Here Come Electric Cars — Really

To its credit, GM did come out with an electric car before any other auto manufacturer. The EV1 was introduced in the mid-nineties and GM cited lack of profitability among other reasons to kill the billion dollar project. In hindsight, this was perhaps the stupidest decision the company could have made.

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You see, Toyota came on the seen years later with the Prius — a car which is even less green than the EV1. Sure, GM had tons of research showing the EV1 (pictured above) would not have done as well in cold states because battery performance would have been diminished but again — this ridiculous logic allowed Toyota to leapfrog the company as the green auto manufacturer.

According to Wikipedia, another reason the beleaguered auto maker dropped the EV1 project was because they found it easier to sue California to roll back clean vehicle regulations than it was to continue producing electric cars.

Too bad, the company didn’t find a green car champion the way the Corvette found a champion in Dave Hill and others.

Sorry about the digression but it makes me sad to see an American car company with such potential spiraling downward… Had GM continued electric car production it could have become the world leader once again in the automobile market.

Having said all that, it seems losing billions of dollars on a continual basis (almost $40 billion in one quarter!) sometimes serves as a wake up call to management and as such we can expect GM to work with 30 utility companies across the US to come with ways to make sure elctric cars will be successful in the US.

This will hopefully increase the chances of the company’s 2010 launch of the electric Chevy Volt (pictured below) being successful. If the company can pull this off (and it needs to in order to stay alive) it could really help GM become the first company you think of when you hear the word green.

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It is also worth noting that you know a major company understands it screwed up when it has a web page titled: Aren’t You The Guys Who Killed The Electric Car? It also deserves a great deal of credit for putting up such a page.

So if any of my readers are building parking lots, homes or garages at the moment — you may want to make sure there are electric outlets around for the Chevy Volt owners of the future.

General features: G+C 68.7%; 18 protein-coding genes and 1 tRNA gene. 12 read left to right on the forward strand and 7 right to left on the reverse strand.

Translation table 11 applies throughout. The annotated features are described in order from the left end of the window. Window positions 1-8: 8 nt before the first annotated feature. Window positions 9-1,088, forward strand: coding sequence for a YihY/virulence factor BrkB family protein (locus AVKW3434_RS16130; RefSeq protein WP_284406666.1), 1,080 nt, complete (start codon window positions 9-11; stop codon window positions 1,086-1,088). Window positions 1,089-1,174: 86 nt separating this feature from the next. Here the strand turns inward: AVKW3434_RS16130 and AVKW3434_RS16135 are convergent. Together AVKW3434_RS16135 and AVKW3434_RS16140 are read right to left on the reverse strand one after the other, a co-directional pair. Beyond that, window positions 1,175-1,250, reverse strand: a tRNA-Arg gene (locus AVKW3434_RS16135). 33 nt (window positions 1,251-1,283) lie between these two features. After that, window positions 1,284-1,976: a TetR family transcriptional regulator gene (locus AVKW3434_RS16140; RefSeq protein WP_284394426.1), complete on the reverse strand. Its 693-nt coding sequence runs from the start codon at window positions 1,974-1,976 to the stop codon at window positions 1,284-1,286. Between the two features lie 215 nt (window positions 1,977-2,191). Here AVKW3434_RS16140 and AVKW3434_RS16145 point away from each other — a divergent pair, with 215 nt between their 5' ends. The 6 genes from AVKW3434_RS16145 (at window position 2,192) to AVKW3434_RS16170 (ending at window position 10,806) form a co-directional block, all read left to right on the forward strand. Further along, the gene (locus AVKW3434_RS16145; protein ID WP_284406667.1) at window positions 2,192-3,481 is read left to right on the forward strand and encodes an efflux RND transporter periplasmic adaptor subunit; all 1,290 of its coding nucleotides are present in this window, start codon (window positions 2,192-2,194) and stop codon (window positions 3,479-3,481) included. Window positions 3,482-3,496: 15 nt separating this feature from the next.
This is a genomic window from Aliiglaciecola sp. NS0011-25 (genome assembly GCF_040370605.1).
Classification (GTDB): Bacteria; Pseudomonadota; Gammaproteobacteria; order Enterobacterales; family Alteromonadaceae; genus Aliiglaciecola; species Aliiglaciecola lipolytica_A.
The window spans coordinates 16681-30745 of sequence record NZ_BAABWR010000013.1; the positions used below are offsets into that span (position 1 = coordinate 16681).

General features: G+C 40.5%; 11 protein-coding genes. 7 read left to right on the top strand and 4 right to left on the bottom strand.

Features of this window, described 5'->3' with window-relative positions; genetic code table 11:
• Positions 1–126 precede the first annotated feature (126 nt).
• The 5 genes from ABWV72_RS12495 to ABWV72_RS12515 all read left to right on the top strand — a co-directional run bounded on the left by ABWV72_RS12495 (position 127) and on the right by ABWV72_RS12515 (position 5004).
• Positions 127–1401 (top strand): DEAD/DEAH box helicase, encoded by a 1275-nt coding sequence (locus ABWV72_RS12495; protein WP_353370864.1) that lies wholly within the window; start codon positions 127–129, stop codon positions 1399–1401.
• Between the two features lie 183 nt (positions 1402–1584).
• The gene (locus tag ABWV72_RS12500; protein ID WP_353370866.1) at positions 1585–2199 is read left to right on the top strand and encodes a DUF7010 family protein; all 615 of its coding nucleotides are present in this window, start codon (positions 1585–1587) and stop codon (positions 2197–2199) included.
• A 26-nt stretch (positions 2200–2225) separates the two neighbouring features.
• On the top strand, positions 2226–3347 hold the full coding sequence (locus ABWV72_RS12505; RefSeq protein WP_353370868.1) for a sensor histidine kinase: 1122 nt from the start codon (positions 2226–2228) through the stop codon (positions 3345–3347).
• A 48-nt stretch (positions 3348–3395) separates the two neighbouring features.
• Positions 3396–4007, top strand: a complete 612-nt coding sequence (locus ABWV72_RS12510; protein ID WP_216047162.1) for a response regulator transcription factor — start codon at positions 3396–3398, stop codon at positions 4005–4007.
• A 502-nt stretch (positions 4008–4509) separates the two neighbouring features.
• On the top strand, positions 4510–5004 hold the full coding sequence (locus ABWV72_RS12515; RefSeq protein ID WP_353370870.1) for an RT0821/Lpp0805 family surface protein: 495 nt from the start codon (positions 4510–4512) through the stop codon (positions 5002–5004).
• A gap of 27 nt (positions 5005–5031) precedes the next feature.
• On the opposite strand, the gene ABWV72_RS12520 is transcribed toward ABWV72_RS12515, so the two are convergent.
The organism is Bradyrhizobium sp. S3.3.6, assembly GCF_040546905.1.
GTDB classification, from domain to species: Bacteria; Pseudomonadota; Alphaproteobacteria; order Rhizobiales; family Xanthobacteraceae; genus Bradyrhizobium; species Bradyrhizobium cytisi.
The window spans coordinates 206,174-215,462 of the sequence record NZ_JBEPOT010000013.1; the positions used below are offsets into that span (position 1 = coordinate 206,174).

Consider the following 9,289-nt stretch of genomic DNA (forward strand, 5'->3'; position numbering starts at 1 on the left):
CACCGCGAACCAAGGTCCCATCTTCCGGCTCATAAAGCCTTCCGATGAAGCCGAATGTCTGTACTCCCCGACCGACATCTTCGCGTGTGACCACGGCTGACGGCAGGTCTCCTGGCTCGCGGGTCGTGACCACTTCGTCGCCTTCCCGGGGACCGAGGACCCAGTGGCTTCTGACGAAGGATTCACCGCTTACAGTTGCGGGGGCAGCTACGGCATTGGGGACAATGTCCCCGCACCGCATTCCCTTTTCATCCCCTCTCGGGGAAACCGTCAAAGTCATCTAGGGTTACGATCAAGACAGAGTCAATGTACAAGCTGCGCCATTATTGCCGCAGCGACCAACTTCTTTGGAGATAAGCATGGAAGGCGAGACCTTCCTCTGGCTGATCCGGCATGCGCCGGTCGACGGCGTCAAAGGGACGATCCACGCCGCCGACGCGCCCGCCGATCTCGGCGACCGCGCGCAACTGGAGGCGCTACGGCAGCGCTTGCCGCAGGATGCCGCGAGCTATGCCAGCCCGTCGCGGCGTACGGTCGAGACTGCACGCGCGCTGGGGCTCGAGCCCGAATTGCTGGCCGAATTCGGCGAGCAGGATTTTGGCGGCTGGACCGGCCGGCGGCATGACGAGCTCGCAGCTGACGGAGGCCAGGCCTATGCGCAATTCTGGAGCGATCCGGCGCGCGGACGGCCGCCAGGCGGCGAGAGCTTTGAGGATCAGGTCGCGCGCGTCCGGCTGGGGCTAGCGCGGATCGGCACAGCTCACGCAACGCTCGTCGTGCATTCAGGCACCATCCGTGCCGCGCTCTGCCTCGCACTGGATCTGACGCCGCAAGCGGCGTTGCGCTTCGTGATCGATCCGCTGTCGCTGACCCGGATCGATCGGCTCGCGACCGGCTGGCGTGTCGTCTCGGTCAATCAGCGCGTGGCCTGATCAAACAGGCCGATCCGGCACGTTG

• Andrew
    July 22, 2008 at 12:42 pm

    I am part of a campaign aimed at General Motors to become Green Motors and become a hybrid/electric car manufacturer. Check it out here: http://www.thepoint.com/campaigns/save-general-motors-and-the-planet-at-the-same-time
    General Motors is falling apart, losing billions, and in jeopardy of going out of business. If we can convince them that there is a viable market for them taking drastic action to convert their cars and trucks to being the most environmentally efficient in the world, they have nothing to lose by unconditionally embracing the green movement.

  • Rich Tehrani
    July 22, 2008 at 1:47 pm

    This makes great sense — as long as oil prices stay high — and most analysts predict they will. I just hope this initiative doesn’t impact the horsepower of the Corvette too much. đŸ˜‰

  • Torsten Leibbrand
    July 23, 2008 at 2:53 am

    As a German I find this topic very interesting.
    Last year I tripped over the documentation “Who Killed the Electric Car?” from 2006 by accident.
    And I wondered why this topic never made it to Germany (or at least not to me :-P). A few months ago I was reading about the plans of GM to start this again. And within 10 Years they want to become the undisputed leader in electric cars. So I am very curious about how this will go on, since Opel, a German car manufacturer and daughter of GM will also benefit from this.

  • Nikolaus Walch
    September 16, 2008 at 5:31 pm

    I don’t think they deserve any credit at all for putting up that page because they continue the same lies the movie sheds light on. The lies continue after 10 years so do you think they will ever truly come clean on what they did? The only way for GM to learn their lesson is for them to fold under entirely, that is Natural Selection. If others make a better, cleaner, greener car, let them succeed from it. If the public ever forgives GM for crushing 100s of EV1s their owners wanted to (not lease but) buy, then they will have learned nothing, and we will be guilty for letting them off the hook.

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